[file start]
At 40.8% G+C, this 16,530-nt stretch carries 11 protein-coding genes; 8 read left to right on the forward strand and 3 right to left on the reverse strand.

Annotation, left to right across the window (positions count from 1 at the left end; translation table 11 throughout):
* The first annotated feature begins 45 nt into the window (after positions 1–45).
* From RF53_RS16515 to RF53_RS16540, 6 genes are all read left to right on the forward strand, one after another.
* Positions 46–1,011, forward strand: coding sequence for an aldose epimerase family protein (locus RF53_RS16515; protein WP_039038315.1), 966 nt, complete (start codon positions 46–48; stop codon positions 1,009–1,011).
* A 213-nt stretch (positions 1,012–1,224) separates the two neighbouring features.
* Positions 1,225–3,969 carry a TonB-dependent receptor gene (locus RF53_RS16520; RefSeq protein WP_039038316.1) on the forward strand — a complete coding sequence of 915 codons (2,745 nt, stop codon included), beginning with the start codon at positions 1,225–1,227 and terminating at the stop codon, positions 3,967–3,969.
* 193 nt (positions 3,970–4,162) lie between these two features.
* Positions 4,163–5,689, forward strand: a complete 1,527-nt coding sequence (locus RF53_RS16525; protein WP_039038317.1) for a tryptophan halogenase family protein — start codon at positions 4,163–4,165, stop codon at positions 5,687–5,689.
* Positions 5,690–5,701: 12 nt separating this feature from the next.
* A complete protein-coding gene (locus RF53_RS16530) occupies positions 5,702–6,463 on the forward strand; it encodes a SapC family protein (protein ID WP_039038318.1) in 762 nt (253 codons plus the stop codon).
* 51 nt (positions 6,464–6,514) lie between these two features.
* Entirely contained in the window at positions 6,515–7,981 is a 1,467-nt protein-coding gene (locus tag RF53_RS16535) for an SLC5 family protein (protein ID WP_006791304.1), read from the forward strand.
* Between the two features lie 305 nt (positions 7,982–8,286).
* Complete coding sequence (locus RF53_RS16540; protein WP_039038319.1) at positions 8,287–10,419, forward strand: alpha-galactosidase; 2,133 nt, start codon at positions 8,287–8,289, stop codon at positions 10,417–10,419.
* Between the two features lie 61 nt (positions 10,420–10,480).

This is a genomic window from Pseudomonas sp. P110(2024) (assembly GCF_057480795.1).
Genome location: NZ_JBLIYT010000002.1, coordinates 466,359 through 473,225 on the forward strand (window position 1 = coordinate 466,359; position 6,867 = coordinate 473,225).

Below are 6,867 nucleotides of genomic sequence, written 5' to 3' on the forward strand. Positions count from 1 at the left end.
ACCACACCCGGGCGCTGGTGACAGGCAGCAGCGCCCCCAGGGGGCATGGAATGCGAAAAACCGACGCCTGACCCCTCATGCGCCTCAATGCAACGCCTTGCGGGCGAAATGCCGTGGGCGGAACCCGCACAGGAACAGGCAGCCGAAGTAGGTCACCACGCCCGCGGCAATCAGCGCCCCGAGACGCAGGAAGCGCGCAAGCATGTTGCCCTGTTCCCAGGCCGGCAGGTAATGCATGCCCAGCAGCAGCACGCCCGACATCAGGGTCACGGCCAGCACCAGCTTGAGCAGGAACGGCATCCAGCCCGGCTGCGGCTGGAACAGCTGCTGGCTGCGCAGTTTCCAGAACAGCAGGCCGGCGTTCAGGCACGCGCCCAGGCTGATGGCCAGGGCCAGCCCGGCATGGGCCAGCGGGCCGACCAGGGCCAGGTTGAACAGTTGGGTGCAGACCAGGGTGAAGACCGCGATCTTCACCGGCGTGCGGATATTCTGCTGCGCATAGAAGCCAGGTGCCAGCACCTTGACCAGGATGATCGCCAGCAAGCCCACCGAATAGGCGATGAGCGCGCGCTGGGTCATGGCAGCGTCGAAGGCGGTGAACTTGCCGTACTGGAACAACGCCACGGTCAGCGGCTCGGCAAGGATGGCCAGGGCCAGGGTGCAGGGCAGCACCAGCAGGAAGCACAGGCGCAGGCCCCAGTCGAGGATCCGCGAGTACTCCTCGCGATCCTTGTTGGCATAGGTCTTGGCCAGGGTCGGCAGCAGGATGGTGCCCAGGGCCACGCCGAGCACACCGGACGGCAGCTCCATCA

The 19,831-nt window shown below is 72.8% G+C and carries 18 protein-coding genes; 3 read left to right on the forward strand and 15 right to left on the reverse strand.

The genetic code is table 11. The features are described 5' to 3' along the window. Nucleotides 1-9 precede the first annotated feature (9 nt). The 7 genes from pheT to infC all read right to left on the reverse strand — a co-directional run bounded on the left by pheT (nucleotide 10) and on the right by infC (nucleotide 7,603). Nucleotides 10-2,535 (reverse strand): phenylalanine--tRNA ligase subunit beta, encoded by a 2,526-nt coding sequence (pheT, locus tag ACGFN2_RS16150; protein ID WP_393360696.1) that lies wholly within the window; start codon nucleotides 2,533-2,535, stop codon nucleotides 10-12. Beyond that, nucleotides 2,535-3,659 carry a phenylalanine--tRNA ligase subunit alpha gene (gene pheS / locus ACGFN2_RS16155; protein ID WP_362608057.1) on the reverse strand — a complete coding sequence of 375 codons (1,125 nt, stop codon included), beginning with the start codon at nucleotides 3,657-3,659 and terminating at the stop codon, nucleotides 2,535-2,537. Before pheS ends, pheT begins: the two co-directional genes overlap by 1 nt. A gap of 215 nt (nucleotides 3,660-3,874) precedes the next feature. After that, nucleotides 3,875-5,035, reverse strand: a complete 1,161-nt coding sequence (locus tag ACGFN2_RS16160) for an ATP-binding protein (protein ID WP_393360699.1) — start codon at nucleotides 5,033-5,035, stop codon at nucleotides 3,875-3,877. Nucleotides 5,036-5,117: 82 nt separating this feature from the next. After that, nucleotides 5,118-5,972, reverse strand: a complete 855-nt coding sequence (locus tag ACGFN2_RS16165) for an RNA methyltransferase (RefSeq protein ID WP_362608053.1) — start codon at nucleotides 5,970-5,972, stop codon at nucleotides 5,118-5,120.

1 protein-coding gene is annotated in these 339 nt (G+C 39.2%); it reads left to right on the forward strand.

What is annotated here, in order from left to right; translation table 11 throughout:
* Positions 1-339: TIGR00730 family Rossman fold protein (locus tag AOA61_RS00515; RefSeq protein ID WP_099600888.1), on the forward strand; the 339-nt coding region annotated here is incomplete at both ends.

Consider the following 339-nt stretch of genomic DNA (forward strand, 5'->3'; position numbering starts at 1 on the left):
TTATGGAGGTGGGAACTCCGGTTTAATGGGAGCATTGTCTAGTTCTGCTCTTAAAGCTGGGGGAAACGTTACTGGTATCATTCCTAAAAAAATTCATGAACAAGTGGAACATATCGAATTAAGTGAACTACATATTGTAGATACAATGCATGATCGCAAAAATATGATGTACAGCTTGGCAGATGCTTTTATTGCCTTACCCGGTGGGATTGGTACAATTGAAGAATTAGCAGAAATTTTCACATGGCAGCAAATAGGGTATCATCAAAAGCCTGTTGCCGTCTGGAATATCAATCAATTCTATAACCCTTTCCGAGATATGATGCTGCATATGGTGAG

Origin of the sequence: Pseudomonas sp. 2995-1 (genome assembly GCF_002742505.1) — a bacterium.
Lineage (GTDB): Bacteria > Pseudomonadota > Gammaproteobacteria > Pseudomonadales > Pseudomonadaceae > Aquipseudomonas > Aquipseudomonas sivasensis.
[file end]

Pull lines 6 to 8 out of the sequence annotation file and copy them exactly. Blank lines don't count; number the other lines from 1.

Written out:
* A 213-nt stretch (positions 1,012–1,224) separates the two neighbouring features.
* Positions 1,225–3,969 carry a TonB-dependent receptor gene (locus RF53_RS16520; RefSeq protein WP_039038316.1) on the forward strand — a complete coding sequence of 915 codons (2,745 nt, stop codon included), beginning with the start codon at positions 1,225–1,227 and terminating at the stop codon, positions 3,967–3,969.
* 193 nt (positions 3,970–4,162) lie between these two features.